(i) Dispose of work and load the machine: Essentially, this is removing a component away from the needlepoint to storage, and bringing the next piece to the needle (iron) ready for work to begin. In this phase the transport of work between operations can also be considered.
(ii) The work/sewing method, i.e. when the garment is under the needlepoint: This phase is dependent upon the handling and sewing skills of the operator.
Let us imagine a menswear factory of 300 operators that have been producing garments for its local market but it now wants to expand into supplying the US and EU customers. It has modern machines with labour-saving devices and all necessary specialist machines and presses. Its mind-set is that of a tailoring unit but now needs to become internationally competitive on price and quality and has to implement the management practices that its new customers will expect to see. Accordingly the management orders a major review of manufacturing procedures.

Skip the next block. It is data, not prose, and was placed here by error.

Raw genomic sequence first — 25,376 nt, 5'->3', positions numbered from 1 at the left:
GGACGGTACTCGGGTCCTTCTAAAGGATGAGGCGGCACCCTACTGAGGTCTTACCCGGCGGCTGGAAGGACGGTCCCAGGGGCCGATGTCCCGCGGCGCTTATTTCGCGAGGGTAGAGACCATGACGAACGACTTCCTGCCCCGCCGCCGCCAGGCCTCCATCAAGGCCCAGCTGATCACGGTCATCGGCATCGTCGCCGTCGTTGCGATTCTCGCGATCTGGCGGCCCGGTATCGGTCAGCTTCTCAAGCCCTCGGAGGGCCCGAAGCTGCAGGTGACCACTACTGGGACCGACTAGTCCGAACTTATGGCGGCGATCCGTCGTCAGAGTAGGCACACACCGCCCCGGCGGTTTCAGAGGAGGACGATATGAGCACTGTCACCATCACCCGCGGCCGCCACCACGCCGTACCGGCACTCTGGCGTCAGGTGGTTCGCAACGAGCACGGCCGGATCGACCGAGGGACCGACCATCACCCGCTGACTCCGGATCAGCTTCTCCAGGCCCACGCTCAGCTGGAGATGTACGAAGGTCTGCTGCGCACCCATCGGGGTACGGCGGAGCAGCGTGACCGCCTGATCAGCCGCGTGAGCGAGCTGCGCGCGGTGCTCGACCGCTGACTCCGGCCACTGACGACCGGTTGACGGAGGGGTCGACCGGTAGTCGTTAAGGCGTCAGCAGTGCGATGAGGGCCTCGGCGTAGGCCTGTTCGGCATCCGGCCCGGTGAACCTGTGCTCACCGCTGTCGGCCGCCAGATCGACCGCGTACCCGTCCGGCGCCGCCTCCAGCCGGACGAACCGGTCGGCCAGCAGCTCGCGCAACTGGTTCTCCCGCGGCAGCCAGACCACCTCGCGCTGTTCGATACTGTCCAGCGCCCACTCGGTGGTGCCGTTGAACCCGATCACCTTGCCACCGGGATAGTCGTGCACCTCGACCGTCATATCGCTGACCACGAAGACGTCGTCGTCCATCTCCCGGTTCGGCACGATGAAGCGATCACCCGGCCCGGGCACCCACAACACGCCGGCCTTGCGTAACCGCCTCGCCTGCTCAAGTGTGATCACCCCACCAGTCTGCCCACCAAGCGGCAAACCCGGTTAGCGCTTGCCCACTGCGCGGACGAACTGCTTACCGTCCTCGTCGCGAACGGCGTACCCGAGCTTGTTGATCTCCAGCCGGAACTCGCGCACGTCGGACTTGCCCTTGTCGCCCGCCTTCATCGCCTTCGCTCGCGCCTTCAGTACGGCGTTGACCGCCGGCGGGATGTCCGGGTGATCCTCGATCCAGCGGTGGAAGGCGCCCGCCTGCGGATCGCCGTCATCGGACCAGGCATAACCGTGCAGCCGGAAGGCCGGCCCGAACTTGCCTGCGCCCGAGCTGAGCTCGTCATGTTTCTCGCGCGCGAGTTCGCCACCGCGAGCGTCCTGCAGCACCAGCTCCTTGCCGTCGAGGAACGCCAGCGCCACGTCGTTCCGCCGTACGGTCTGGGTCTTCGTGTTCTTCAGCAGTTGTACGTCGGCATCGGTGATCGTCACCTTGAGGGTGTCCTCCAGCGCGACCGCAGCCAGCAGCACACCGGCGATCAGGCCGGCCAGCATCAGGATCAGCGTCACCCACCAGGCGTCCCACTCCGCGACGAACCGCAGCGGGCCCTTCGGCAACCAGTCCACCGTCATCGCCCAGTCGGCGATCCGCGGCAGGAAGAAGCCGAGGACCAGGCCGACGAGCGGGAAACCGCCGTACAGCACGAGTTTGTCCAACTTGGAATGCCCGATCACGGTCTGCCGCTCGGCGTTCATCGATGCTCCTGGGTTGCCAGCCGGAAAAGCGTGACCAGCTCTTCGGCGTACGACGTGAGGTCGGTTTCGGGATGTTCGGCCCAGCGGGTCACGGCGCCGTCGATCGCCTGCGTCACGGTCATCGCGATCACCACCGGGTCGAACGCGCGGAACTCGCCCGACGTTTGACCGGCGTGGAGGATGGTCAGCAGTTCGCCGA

A work-study exercise identifies:
• Poor garment handling: Jackets are initially produced in sections for individual components, i.e. sleeves, fronts, backs, collars and linings, and move from operation to operation in bundles from 2 to 5 pieces at any one time. The pieces are handed from operator to operator without any handling devices. There are no specialist workstations only those devices and worktables that came with machines.
• When jacket fronts, backs, collars and linings have been compiled into single jackets they travel as one item, handed from operator to operator.